Here’s an example of something unexpected that Berg does with the camera that suggests the movie’s flavor: He shows three people in a little boat in the Brazilian rain forest. Then he films them overhead and pulls back the camera. He keeps pulling back until they’re just a dot in the distance, and then farther back, until the boat can’t be seen by the naked eye. Then, still in the same shot, he zooms in on a truck riding down a jungle road.
Walken has become such a national institution that the temptation to write specifically for his voice must be overwhelming. There’s a scene in which he has to explain to his henchmen why he resents Beck’s coming to town to retrieve Travis. “It’s like you’re waiting for the tooth fairy . . .” The script, by R.J. Stewart and James Vanderbilt, has him getting bogged down in an extended tooth fairy analogy, made further complicated by its having to be translated into Portuguese for his workers. It’s funny writing, but what puts it over is Walken’s reliably dead-eyed, deadpan delivery.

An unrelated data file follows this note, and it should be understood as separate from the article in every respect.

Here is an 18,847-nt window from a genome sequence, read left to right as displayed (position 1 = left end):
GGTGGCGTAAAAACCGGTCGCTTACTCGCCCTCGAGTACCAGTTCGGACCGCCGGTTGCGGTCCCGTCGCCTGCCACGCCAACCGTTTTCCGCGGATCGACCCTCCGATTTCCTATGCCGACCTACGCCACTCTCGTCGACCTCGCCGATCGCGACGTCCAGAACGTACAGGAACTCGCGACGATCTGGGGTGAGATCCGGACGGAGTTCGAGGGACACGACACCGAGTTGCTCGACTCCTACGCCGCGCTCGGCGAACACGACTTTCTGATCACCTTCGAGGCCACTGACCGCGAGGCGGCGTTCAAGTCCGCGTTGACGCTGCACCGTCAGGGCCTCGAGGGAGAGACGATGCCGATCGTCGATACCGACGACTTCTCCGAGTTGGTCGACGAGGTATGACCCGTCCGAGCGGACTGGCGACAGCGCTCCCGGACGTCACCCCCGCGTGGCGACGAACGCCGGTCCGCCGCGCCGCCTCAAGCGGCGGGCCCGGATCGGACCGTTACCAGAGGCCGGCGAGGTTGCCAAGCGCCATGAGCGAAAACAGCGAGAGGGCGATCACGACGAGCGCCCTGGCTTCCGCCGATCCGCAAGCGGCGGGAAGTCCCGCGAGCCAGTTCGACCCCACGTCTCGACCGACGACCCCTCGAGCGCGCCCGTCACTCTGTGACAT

Matt Norris for Cinema Blend:
If you are looking for deep meaning in this movie, give it up. The Rundown isn’t here to make you smarter. Rundown is here to entertain you and it does its job. It uses the same action flick formula that so many other movies use. The key difference is The Rundown actually makes that old formula work again. As Beck attempts to get Travis back to Los Angeles, they make a wrong turn and end up in the heart of the jungle. The banter between Beck and Travis bring many a laugh from the audience. They also teach us a valuable lesson: if a baboon latches onto your leg, it’s better to let him finish (with apologies to Cousin Eddy from National Lampoon’s Christmas Vacation.) As to be expected, along the way, the duo begin to like each other and you know they’ll eventually team up to bring down the evil Walken.